Gardam said Canadians grew fatigued with the restrictions imposed on their social circles earlier in the year and won’t be eager to return to them unless pressed.
“I think we’re going to have to be a lot more forceful,” he said.
<p class="canvas-atom canvas-text Mb(1.0em) Mb(0)–sm Mt(0.8em)–sm" type="text" content="Adjusting bubbles” data-reactid=”61″>Adjusting bubbles
That means demanding Canadians tighten their social circles, and backing that up with enforcement.
“I would argue that we need to be very cautious, like we were back in March, in order to weather the storm from all the increased contacts that we’ve had.”
Right now, “people are playing fast and loose with bubbles all over the place,” said Gardam.
If you increase the number of contacts that you have, this is going to go to hell real quick. – Michael Gardam, infectious disease physician, Women’s College Hospital
Instead, he says we need to rethink social bubbles now that school is in session again.
“We’re all going to have to pay the price because our kids are in school now. So what are we giving up?
“If you want to keep the restaurants open and bars, maybe you have to give up your private gatherings,” he said. “Because if you just increase in every dimension, if you increase the number of contacts that you have, this is going to go to hell real quick.”
The actions taken in the next two weeks could change the trajectory of the months to come, said Laura Rosella, an associate professor at the University of Toronto’s Dalla Lana School of Public Health,
“There’s a lot of things with this pandemic that we can’t control, but we might be able to control who we interact with, especially socially, and who’s in our bubble,” said Rosella, who holds a PhD in epidemiology.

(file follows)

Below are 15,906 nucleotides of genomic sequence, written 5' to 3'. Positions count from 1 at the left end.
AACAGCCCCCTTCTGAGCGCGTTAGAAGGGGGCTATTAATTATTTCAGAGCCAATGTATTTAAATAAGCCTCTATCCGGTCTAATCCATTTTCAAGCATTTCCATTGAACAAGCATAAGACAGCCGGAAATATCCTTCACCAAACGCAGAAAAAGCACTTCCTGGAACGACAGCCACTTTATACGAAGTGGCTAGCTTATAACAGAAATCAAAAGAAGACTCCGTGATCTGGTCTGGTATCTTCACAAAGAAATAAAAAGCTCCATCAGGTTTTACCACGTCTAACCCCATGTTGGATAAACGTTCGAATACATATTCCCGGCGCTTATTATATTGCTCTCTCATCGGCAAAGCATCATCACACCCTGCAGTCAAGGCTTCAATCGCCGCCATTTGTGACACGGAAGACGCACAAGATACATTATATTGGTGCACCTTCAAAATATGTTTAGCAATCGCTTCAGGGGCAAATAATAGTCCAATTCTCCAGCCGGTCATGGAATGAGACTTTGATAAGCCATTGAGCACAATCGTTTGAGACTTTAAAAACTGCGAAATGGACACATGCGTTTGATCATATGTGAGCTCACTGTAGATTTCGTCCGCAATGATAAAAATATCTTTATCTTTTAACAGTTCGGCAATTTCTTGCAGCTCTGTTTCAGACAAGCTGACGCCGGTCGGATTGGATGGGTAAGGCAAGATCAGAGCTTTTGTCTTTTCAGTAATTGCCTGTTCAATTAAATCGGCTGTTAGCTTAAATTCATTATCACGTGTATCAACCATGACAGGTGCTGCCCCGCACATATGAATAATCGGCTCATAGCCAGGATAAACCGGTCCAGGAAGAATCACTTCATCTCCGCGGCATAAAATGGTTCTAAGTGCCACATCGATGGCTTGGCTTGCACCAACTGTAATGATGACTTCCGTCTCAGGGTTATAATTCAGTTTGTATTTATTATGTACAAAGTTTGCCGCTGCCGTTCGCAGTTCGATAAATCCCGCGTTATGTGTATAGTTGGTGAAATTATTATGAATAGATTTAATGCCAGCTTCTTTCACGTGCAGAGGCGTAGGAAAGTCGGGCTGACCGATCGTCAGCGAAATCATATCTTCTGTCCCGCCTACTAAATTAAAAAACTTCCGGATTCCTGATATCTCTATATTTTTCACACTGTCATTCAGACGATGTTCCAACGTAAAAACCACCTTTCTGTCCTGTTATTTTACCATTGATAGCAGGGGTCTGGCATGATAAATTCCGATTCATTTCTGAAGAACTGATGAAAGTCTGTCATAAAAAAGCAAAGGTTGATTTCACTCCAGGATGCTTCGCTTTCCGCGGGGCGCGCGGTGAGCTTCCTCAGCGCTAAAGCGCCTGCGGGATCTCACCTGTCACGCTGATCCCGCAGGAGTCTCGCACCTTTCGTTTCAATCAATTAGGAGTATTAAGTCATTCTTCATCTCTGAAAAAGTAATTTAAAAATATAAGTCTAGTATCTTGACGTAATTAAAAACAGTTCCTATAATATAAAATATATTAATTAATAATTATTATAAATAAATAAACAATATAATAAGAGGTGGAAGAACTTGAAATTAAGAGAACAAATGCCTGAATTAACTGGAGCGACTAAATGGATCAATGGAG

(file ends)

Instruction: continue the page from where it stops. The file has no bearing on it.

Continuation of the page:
“I would encourage everyone to rethink what their bubbles are given the new situation, especially if something’s changed, if someone’s gone back to work, someone’s entering a school situation and especially if vulnerable people are in their bubbles.”
Rosella said her advice to Canadians is to “really think through what is absolutely necessary” when it comes to interactions with others.
<p class="canvas-atom canvas-text Mb(1.0em) Mb(0)–sm Mt(0.8em)–sm" type="text" content="More than a blip” data-reactid=”98″>More than a blip
Rosella said Canadians can’t afford to ignore the changes happening with COVID-19.
“We’re not in the August situation anymore. There’s clearly an uptick of cases,” said Rosella, “The fact that we’re already on that trajectory tells me that the likelihood of this being just a small blip, that we’re not going to notice and we can carry on, is pretty low.”
“We are going to experience a significant increase that we’re going to have to manage and react to. It could be worse if we do nothing. And if we act, we could minimize the impact of it.”
Dr. Samir Gupta, a clinician-scientist at St. Michael’s Hospital and an assistant professor in the department of medicine at the University of Toronto, said getting a handle on this COVID-19 surge means returning to restrictions implemented earlier in the pandemic.
<p class="canvas-atom canvas-text Mb(1.0em) Mb(0)–sm Mt(0.8em)–sm" type="text" content="Speaking with Heather Hiscox on CBC Morning Live Wednesday, Gupta said Canadians "need to start making similar sacrifices to the ones we made the first time around," which was successful with flattening the curve in the spring.” data-reactid=”123″>Speaking with Heather Hiscox on CBC Morning Live Wednesday, Gupta said Canadians “need to start making similar sacrifices to the ones we made the first time around,” which was successful with flattening the curve in the spring.
Without enforcement, “we risk overwhelming our health-care system capacity … [and getting] into real trouble,” he said.
“We don’t want to have to turn people away and not be able to take care of people who are sick with this virus. And that’s the biggest risk we face.”